Study Finds That Your Genetic Sex Determines the Way Your Muscle “Talks” to Other Tissues in Your Body

University of California, Irvine-led study identifies sex-specific circuits of muscle signaling to other tissues, and that the organs and processes muscle impacts are markedly different between males and females.

A new University of California, Irvine-led study identifies sex-specific circuits of muscle signaling to other tissues and that the organs and processes muscle impacts are markedly different between males and females. This new discovery provides insight into how muscle functions, such as exercise, promote healthy longevity, metabolism and improve cognition.

The study, titled, “Genetic variation of putative myokine signaling is dominated by biologic sex and sex hormones,” published in eLife, is the first to evaluate how genetic architecture influences muscle signaling to other tissues, highlighting that sex and estrogens are critical determinants of these processes.

“Muscle is critical for maintaining metabolic state and disruption of muscle function is a hallmark of diseases such as obesity, type 2 diabetes and cardiovascular disease,” said senior author Marcus M. Seldin, PhD, assistant professor of biological chemistry at UCI School of Medicine.

Muscles secrete proteins called myokines, which play roles in a variety of processes by interacting with other tissues. Essentially, myokines allow skeletal muscles to communicate with organs such as the kidneys, the liver or the brain, which is essential for the body to keep its metabolic balance. Some of the process myokines are involved include inflammation, cancer, the changes brought about by exercise, and even cognition. Despite the clear relevance of myokines to so many physiological outcomes, the way these proteins are regulated and their effects are not well understood.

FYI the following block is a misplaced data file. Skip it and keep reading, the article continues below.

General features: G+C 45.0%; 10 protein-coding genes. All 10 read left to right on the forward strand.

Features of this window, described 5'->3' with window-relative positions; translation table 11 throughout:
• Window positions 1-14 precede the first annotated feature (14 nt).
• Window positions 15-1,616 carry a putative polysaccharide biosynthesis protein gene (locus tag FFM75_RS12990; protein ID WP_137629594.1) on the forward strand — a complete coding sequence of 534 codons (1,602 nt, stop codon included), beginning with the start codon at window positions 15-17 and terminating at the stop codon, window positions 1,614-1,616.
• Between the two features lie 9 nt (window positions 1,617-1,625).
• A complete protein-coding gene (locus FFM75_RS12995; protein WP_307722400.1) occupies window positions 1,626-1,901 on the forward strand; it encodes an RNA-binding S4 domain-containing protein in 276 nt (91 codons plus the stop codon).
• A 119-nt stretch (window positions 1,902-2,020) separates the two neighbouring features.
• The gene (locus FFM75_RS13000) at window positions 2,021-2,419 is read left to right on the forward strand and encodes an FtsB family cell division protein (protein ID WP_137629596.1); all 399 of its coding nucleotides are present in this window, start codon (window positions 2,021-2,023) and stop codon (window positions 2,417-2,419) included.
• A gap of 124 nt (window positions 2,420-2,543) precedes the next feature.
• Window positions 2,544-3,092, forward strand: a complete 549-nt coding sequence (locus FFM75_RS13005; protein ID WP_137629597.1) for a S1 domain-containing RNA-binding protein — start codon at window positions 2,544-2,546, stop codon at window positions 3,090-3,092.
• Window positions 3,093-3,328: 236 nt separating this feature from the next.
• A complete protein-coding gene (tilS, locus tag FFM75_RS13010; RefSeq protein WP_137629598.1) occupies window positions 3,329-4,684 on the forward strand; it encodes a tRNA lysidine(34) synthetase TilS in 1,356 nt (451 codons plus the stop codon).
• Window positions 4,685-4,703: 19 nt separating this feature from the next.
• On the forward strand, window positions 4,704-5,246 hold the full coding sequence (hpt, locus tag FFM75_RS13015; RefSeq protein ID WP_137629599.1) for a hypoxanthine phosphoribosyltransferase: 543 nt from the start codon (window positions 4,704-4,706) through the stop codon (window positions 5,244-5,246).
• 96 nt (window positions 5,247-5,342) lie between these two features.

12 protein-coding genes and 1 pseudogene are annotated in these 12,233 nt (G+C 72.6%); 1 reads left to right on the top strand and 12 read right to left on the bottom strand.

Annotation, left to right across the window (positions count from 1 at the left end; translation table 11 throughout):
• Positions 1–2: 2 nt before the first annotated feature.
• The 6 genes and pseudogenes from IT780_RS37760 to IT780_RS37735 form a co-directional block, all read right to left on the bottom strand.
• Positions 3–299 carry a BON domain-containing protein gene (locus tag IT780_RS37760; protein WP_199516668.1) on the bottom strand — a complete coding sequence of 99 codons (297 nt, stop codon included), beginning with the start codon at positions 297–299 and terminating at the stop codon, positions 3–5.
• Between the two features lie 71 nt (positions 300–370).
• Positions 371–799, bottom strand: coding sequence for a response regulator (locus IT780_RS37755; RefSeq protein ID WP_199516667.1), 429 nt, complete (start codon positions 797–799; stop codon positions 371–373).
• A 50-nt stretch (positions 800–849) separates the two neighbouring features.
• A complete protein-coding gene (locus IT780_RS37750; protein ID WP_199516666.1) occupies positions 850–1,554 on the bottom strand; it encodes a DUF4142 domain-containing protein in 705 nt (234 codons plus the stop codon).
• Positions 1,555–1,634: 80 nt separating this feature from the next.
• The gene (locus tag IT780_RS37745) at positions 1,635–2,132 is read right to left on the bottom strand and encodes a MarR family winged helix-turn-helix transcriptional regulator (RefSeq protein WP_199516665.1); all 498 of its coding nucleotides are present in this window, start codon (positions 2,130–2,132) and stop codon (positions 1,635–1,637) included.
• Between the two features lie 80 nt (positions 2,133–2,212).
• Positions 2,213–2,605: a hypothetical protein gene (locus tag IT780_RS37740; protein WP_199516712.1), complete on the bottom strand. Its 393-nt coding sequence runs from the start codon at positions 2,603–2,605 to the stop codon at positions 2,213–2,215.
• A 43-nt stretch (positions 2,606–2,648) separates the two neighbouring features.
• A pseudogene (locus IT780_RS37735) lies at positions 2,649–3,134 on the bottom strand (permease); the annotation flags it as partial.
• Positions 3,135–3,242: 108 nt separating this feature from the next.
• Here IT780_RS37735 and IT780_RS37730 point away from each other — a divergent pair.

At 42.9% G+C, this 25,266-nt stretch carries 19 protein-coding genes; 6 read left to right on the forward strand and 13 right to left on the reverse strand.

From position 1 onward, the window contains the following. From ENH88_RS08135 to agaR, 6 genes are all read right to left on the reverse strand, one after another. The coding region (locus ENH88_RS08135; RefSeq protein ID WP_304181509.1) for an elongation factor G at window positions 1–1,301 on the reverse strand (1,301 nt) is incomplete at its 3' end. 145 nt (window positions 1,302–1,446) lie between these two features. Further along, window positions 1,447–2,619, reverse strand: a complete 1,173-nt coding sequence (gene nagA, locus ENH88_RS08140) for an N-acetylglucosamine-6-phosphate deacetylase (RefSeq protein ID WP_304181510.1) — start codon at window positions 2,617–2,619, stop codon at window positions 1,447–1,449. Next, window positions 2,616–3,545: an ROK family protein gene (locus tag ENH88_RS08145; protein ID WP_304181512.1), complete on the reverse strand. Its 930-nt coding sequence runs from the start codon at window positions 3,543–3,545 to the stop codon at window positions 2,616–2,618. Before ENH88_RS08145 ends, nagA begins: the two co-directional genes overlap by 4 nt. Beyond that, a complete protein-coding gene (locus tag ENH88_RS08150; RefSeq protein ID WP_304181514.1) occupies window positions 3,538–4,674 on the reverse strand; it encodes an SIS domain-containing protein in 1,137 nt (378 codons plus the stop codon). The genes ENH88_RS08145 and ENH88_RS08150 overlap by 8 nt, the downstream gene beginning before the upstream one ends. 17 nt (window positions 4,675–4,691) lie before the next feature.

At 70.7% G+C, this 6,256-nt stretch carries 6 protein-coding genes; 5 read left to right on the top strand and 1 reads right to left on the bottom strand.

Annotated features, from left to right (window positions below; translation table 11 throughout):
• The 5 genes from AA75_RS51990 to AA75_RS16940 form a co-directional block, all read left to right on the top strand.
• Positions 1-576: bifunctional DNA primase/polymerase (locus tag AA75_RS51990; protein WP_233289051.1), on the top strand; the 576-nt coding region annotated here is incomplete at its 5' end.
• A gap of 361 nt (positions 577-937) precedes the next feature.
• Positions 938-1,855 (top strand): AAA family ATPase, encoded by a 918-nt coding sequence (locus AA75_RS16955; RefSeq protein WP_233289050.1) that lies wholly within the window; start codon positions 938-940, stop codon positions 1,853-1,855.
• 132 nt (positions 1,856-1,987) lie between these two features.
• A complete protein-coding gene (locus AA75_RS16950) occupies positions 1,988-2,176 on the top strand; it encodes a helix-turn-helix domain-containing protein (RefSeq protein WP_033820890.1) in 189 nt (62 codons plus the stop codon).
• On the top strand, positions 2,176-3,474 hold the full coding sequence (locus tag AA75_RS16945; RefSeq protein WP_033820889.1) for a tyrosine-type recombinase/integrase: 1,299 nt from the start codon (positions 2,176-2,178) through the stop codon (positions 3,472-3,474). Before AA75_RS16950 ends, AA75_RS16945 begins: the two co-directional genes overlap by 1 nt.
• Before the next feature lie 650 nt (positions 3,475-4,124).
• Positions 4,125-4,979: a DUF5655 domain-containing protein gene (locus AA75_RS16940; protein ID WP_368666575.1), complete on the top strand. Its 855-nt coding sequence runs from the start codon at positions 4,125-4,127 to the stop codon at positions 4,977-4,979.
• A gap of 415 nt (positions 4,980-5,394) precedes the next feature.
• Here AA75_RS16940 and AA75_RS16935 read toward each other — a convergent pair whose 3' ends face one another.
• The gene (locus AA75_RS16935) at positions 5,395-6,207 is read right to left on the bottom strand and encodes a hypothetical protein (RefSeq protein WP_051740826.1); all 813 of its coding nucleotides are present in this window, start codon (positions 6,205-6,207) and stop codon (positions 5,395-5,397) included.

For this study, the research team performed a survey of genetic correlations focused on myokine gene regulation, muscle cell composition, cross-tissue signaling and interactions with genetic sex in humans. While expression levels of a majority of myokines and cell proportions within skeletal muscle showed little relative differences between males and females, nearly all significant cross-tissue enrichments operated in a sex-specific or hormone-dependent fashion; in particular, with estradiol. These sex- and hormone-specific effects were consistent across key metabolic tissues: liver, pancreas, hypothalamus, intestine, heart, visceral and subcutaneous adipose tissue.  This study highlighted a few examples such as that muscle signals more to the pancreas in females, compared to males where liver is dominant.

“We already know that skeletal muscle plays an integral role in coordinating physiologic homeostasis.  In this study, we sought to understand how muscle interacts with metabolic tissues and illustrate the importance of considering the effects of genetic sex and sexual hormones when studying metabolism,” said Seldin.

Moving forward, the research team plans to generate cell-based systems to evaluate some of the new hormones uncovered as part of this study and investigate why they signal differently between sexes.

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